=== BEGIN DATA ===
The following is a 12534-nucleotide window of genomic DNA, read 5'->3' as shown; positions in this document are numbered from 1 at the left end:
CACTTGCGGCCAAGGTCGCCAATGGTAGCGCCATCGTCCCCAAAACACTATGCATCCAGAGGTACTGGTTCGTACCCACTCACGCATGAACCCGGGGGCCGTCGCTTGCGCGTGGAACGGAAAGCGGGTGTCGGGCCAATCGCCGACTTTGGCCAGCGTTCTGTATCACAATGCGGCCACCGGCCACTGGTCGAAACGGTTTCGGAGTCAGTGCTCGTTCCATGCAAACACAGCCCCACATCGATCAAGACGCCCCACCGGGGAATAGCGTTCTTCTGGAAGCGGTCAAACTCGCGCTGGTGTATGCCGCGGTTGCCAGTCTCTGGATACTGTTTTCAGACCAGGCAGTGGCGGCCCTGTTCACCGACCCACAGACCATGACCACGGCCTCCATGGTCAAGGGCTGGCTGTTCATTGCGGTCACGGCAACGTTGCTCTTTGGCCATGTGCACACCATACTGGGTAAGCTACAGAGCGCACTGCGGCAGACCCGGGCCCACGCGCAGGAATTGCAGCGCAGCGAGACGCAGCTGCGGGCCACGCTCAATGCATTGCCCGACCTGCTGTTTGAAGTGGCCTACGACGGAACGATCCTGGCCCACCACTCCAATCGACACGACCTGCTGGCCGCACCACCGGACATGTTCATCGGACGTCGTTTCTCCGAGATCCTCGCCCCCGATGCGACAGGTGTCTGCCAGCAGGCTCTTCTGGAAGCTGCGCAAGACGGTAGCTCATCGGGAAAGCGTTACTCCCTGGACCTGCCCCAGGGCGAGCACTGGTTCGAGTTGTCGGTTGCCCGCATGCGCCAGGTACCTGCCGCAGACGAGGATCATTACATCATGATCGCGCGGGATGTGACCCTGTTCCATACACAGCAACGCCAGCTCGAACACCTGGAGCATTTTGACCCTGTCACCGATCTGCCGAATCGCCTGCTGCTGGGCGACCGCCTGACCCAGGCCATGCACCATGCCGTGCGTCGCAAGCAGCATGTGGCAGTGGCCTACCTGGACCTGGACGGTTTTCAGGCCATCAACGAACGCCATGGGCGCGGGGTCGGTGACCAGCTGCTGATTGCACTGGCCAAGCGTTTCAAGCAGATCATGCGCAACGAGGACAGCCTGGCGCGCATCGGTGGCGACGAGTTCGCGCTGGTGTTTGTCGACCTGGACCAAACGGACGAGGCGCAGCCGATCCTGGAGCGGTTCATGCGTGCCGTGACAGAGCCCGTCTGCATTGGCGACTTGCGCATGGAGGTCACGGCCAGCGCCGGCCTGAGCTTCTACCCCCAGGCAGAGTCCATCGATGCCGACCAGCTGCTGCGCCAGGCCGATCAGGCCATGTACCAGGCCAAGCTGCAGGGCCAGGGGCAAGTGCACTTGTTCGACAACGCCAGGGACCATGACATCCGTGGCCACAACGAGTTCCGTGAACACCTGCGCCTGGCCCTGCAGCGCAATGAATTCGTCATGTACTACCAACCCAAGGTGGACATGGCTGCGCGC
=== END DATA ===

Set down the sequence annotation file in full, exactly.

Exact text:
The following is a 12534-nucleotide window of genomic DNA, read 5'->3' as shown; positions in this document are numbered from 1 at the left end:
CACTTGCGGCCAAGGTCGCCAATGGTAGCGCCATCGTCCCCAAAACACTATGCATCCAGAGGTACTGGTTCGTACCCACTCACGCATGAACCCGGGGGCCGTCGCTTGCGCGTGGAACGGAAAGCGGGTGTCGGGCCAATCGCCGACTTTGGCCAGCGTTCTGTATCACAATGCGGCCACCGGCCACTGGTCGAAACGGTTTCGGAGTCAGTGCTCGTTCCATGCAAACACAGCCCCACATCGATCAAGACGCCCCACCGGGGAATAGCGTTCTTCTGGAAGCGGTCAAACTCGCGCTGGTGTATGCCGCGGTTGCCAGTCTCTGGATACTGTTTTCAGACCAGGCAGTGGCGGCCCTGTTCACCGACCCACAGACCATGACCACGGCCTCCATGGTCAAGGGCTGGCTGTTCATTGCGGTCACGGCAACGTTGCTCTTTGGCCATGTGCACACCATACTGGGTAAGCTACAGAGCGCACTGCGGCAGACCCGGGCCCACGCGCAGGAATTGCAGCGCAGCGAGACGCAGCTGCGGGCCACGCTCAATGCATTGCCCGACCTGCTGTTTGAAGTGGCCTACGACGGAACGATCCTGGCCCACCACTCCAATCGACACGACCTGCTGGCCGCACCACCGGACATGTTCATCGGACGTCGTTTCTCCGAGATCCTCGCCCCCGATGCGACAGGTGTCTGCCAGCAGGCTCTTCTGGAAGCTGCGCAAGACGGTAGCTCATCGGGAAAGCGTTACTCCCTGGACCTGCCCCAGGGCGAGCACTGGTTCGAGTTGTCGGTTGCCCGCATGCGCCAGGTACCTGCCGCAGACGAGGATCATTACATCATGATCGCGCGGGATGTGACCCTGTTCCATACACAGCAACGCCAGCTCGAACACCTGGAGCATTTTGACCCTGTCACCGATCTGCCGAATCGCCTGCTGCTGGGCGACCGCCTGACCCAGGCCATGCACCATGCCGTGCGTCGCAAGCAGCATGTGGCAGTGGCCTACCTGGACCTGGACGGTTTTCAGGCCATCAACGAACGCCATGGGCGCGGGGTCGGTGACCAGCTGCTGATTGCACTGGCCAAGCGTTTCAAGCAGATCATGCGCAACGAGGACAGCCTGGCGCGCATCGGTGGCGACGAGTTCGCGCTGGTGTTTGTCGACCTGGACCAAACGGACGAGGCGCAGCCGATCCTGGAGCGGTTCATGCGTGCCGTGACAGAGCCCGTCTGCATTGGCGACTTGCGCATGGAGGTCACGGCCAGCGCCGGCCTGAGCTTCTACCCCCAGGCAGAGTCCATCGATGCCGACCAGCTGCTGCGCCAGGCCGATCAGGCCATGTACCAGGCCAAGCTGCAGGGCCAGGGGCAAGTGCACTTGTTCGACAACGCCAGGGACCATGACATCCGTGGCCACAACGAGTTCCGTGAACACCTGCGCCTGGCCCTGCAGCGCAATGAATTCGTCATGTACTACCAACCCAAGGTGGACATGGCTGCGCGC